UK tourism has weathered the double dip recession but 18% fewer people are holidaying abroad than before the downturn, a new study shows.

The number of trips taken by Britons overseas has declined by 12.6 million, from 69.4 million to 56.8 million between 2007 and 2011, according to the research by Travelodge.

This means that 5.9 million holidays and trips have come out of the market all together when the number of domestic holidays and trips are factored in.

This is shy of the government’s stated ambition for domestic trips to replace the number of missing overseas trips, the report says.

However, the analysis shows that ‘staycation’ breaks were up by 5.6% as the recession proved that holidays are an essential rather than a luxury.

UK city breaks account for 23% of domestic tourism but seaside towns are in decline by 5%.

Total tourism revenue was up 12.6% to £40 billion between 2007-2011 against the general economy up 8%.

Employment numbers in tourism have bucked the wider trend, thanks to strong growth in 2011 when 120,000 new jobs were created.

The UK’s appeal as a tourist destination endured during the double dip, with overall visitor numbers up by 3.1% to 157.4 million, the report shows.

Staycations form the backbone of the tourism economy, with domestic trips and holidays increasing by 5.6% to 126.6 million.

“This shows that Britons have reacquainted themselves with holidaying at home, and city breaks emerge as particularly popular, accounting for almost a quarter (23%) of all domestic breaks. This shows that when cities get their tourism strategy right, the results can be spectacular,” according to the report.

But five previous giants of UK tourism – Bournemouth, Great Yarmouth, Blackpool, Torquay and Newquay – have all suffered a slump in visitor numbers with an average decline of 5% between the five.

The report calls on the government to do more to ensure that its ambitions for tourism are realised and to aid the UK’s economic recovery. This includes reinstating a tourism minister.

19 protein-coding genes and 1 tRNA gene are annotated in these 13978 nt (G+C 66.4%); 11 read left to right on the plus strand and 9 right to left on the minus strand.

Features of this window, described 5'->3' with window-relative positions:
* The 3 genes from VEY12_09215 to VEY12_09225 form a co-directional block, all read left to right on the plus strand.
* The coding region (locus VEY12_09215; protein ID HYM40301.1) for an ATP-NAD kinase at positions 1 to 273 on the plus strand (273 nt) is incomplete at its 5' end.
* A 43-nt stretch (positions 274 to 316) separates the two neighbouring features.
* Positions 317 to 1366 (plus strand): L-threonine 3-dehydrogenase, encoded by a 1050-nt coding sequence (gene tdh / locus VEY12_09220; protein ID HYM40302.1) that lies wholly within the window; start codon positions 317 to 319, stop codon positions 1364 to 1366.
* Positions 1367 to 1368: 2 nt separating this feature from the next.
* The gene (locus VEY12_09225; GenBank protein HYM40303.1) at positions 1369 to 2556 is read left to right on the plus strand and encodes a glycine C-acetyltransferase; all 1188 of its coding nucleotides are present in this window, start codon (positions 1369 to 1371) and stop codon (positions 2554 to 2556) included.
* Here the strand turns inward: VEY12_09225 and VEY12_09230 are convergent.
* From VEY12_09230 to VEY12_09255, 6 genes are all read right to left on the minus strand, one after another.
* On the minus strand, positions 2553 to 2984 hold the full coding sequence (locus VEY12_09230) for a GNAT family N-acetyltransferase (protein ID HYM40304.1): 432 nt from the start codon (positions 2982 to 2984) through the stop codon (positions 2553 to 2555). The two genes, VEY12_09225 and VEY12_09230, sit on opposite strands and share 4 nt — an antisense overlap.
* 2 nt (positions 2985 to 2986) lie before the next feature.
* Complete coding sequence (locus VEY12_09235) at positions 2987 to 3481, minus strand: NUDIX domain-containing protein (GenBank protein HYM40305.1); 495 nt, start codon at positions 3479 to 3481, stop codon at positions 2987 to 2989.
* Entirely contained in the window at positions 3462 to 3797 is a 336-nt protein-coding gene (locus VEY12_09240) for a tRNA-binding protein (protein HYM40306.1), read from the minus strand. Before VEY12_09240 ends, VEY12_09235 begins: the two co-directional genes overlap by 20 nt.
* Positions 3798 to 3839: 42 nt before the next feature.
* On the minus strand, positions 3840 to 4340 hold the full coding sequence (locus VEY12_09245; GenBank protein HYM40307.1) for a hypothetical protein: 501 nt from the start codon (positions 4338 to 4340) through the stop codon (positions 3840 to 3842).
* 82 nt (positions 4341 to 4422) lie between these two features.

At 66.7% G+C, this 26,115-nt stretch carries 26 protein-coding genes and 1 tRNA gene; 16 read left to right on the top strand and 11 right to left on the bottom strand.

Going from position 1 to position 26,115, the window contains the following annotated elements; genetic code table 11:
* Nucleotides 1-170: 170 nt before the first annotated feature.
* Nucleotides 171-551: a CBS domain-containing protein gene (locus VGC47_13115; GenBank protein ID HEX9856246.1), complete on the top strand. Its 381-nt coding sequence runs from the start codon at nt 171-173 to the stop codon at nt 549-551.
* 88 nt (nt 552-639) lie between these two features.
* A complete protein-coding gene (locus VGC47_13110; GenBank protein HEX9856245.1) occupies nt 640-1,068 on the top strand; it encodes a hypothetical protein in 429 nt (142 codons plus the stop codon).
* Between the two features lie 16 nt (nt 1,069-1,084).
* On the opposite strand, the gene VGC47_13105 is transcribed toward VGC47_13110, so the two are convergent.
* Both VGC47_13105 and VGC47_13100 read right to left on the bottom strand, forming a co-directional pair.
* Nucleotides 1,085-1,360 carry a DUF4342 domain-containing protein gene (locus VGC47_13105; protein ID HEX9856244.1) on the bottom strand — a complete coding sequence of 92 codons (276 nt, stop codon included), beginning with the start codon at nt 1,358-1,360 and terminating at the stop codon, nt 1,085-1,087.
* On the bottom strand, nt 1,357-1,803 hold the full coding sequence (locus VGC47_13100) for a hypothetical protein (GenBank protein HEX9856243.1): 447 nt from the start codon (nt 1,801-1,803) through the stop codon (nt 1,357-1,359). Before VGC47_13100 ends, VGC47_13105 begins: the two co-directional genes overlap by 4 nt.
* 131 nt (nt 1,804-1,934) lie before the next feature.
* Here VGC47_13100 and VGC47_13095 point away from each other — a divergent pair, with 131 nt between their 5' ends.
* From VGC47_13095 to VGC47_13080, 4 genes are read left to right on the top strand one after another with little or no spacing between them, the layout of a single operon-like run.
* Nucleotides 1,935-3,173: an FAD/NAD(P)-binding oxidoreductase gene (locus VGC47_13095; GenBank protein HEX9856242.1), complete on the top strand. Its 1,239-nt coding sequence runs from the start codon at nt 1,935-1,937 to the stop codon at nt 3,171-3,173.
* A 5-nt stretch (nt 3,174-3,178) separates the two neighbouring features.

The budget chain’s chief executive Grant Hearn said: “Our report confirms UK tourism has successfully weathered the recession and outperformed other key sectors which is great news.

“However, as one of Britain’s biggest business sectors it deserves the chance to unlock its true potential. We have a real opportunity within our grasp which can play a significant part in helping our economy to recover; our lack of immediate action is costing jobs, growth and investment.”

“As the UK’s fifth largest sector we are creating jobs and providing long lasting career opportunities, something very few industries in the economy can say at present.

“The issue we face is that tourism is quite low on the agenda for the Department for Culture, Media & Sport, therefore it is essential that the government takes action and moves our industry to where it belongs – the Department for Business, Skills and Innovation (DBIS).

“It is in our national economic interest and this has to happen now. We need to be treated as a serious business sector.”

The study shows that the UK, which is the sixth biggest tourist destination in the world, is lagging behind the rest of the world in terms of visitor numbers.

On a global level, visitor numbers are up by 23.4%, whereas inbound visitors to the UK have fallen by two million (-6.1%) to 30.8 million. The UK is losing out on attracting tourists from fast growing markets such as China, India, Brazil and Russia.

As a result of these missing visitors the report demonstrates that the government’s target for four million new overseas visitors by 2014 will be one million short at the half way mark.

Travelodge outlines a ten point action plan for tourism success:

  1. Move tourism higher up the government’s agenda, with the first step being to move the industry to where it belongs – the Department for Business, Skills and Innovation. DBIS has both the authority and responsibility to ensure that tourism can flourish.

  2. DBIS to take responsibility for setting a national strategy and policy which includes introducing performance targets and better collaboration across the industry.

  3. Reinstate a full time tourism minister.

  4. Create a united tourism working party with the Scottish Government, Welsh Assembly Government, Northern Ireland Assembly and the Mayor of London.

  5. Develop a dedicated plan and regional tourism fund to help the national tourist boards develop a “London and beyond” strategy that considers where investment in regional tourism can deliver the strongest results.

  6. Assess the business case for regional tourism zones that enjoy allowances on capital expenditure and investment in new projects.

  7. Ring-fence funding for hospitality apprenticeships to drive growth and jobs in the sector.

  8. Simplify the visa process for visitors from emerging markets, especially China. Some steps have been taken recently, which is good news, but a lack of further action will cost jobs, growth and investment.

  9. Reduce the current VAT rate of 20% for the hospitality industry to 5% in line with our European neighbours. This will create 236,000 jobs by 2015, 475,000 jobs by 2020 and annually boost the economy by £150 million.

  10. Target the investment industry especially companies who invest in pension funds and savings plans to invest in tourism business ventures as an alternative long term investment.